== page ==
Are the toning shoes being sold by companies like Skechers, Reebok and MBT effective? Do they actually work? Are they as good as their adverts claim they are? A review by a non-profit group called the American Council on Exercise on the effectiveness of toning shoes yielded unfavorable results for this new shoe style.
According to the Council, there’s really no significant difference in the health exercise effect of your more expensive toning shoes vis-a-vis your cheaper regular shoes or to quote the Council, there is “simply no evidence to support the claims that these shoes will help wearers exercise more intensely, burn more calories or improve muscle strength and tone.”
More from the Council’s report (note: PDF File)
“Don’t buy these shoes because of the claims that you’re going to tone your butt more or burn more calories.
That’s absolutely wrong,” says Porcari.
Then how do researchers account for the anecdotal evidence (found on blogs, etc.) from those who wear the shoes and claim their muscles get sore, which must mean the shoes are working?
“Do you feel different when you’re wearing these shoes? Of course you do because you’re walking on probably an inch worth of cushioning,” explains Porcari. “They feel different, and that’s why when people first wear them they’re probably going to be sore because you’re using different muscles. But if you wear any sort of abnormal shoes that you’re not used to wearing, your muscles are going to get sore. Is that going to translate into toning your butt, hamstrings and calves? Nope. Your body is just going to get used to it.”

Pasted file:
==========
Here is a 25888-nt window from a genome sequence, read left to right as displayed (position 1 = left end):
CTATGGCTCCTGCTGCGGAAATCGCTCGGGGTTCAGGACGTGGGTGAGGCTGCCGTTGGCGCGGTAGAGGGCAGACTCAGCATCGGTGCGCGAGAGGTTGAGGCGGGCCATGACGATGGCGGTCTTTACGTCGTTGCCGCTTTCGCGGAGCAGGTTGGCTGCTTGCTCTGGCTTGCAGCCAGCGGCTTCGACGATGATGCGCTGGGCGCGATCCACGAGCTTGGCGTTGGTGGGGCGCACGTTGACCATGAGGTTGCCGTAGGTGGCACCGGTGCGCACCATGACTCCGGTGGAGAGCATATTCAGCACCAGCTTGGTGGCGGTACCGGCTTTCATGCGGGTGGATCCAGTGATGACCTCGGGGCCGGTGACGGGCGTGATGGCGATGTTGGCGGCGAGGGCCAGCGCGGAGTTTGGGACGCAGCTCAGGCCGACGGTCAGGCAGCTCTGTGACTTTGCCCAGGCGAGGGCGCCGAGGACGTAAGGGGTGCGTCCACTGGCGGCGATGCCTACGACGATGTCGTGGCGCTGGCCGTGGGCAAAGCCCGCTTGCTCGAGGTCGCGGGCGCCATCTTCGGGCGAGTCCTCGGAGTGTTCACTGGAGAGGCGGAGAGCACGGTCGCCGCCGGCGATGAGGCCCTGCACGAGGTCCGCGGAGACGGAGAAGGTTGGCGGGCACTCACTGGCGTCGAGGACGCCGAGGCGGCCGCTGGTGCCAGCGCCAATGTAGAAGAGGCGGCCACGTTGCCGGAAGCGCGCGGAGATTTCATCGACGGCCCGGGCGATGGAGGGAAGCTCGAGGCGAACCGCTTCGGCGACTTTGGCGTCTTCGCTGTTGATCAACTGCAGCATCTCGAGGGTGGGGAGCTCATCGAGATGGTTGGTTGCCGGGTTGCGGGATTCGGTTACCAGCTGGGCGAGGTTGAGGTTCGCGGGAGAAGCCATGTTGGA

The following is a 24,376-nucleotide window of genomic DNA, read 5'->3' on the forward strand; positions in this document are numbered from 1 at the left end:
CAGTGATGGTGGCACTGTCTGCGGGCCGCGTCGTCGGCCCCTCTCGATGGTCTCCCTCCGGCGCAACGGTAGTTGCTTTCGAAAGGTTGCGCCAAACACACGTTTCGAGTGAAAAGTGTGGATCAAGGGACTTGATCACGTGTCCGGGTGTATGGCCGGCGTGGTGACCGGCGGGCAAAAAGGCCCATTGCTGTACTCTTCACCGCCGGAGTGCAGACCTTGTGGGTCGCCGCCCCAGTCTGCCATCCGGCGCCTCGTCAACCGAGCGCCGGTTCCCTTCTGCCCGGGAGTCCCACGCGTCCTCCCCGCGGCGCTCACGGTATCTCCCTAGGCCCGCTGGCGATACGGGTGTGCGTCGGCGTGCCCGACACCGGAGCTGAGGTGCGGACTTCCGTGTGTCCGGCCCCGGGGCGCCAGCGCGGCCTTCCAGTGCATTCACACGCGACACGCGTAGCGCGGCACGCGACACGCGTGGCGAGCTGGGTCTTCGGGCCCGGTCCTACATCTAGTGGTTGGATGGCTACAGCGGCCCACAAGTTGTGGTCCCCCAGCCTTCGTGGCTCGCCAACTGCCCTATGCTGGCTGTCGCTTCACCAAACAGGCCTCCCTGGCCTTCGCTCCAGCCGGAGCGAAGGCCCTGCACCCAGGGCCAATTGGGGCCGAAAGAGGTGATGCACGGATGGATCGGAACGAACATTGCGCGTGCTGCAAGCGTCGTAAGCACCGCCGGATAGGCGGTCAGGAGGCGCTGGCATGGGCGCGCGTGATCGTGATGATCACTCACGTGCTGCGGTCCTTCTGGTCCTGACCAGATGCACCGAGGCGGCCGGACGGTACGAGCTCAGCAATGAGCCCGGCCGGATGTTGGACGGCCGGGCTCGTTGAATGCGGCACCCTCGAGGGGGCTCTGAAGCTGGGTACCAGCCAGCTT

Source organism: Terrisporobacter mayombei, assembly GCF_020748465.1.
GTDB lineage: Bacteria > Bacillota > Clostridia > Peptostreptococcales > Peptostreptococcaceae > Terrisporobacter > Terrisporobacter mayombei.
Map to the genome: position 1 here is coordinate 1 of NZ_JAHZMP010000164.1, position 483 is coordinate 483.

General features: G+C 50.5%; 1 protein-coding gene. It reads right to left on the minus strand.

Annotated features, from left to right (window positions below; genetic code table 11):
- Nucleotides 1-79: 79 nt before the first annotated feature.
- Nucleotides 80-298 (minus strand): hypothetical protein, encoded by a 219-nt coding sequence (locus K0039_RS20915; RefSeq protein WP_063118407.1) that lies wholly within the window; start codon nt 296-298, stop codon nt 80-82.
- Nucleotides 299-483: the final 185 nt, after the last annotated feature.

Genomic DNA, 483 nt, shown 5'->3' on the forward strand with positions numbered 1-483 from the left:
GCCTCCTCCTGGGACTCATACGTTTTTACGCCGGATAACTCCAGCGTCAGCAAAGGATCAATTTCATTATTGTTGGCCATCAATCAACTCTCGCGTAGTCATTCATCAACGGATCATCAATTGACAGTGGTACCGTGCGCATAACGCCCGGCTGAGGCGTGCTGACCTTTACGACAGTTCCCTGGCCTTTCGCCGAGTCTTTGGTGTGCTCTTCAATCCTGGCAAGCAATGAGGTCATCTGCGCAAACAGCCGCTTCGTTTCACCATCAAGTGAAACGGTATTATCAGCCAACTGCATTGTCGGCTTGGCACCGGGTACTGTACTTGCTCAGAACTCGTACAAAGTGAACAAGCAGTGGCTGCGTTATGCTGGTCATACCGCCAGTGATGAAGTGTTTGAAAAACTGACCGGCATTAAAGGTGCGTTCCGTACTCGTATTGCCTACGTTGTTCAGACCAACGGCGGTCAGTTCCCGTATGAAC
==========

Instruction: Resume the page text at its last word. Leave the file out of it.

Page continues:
Bryant isn’t surprised by the findings: “When you think about it, it’s kind of the same old song and dance,” he says. “People will still fall prey in their search for the quick-and-easy fitness solution. These shoes are just another attempt to find that magic bullet.”
Bryant says he’s also concerned that extended wear of these toning shoes may alter the walking gait mechanics
of wearers and, in some cases, potentially cause problems for those who may already be at risk for lower-extremity
issues. But to evaluate that will require another longer-term study. And although the toning shoes don’t deliver on their
advertised claims, Porcari mentions there may be potential that these shoes could improve wearer’s balance over time,
but that too will require a long-term training study.
Not unexpectedly, Skechers is disputing these findings. Says its president according to NPR:
“Well, first of all, I would say that the study that they conducted is deeply flawed,” says Leonard Armato, president of Skechers Fitness Group. He says the ACE studies are too limited. He says they’re contradicted by what he calls “more than a dozen larger and more rigorous studies” — and by customer response.Are Toning Shoes Effective? Skechers, Reebok, MBT – A Review was last modified: August 8th, 2010 by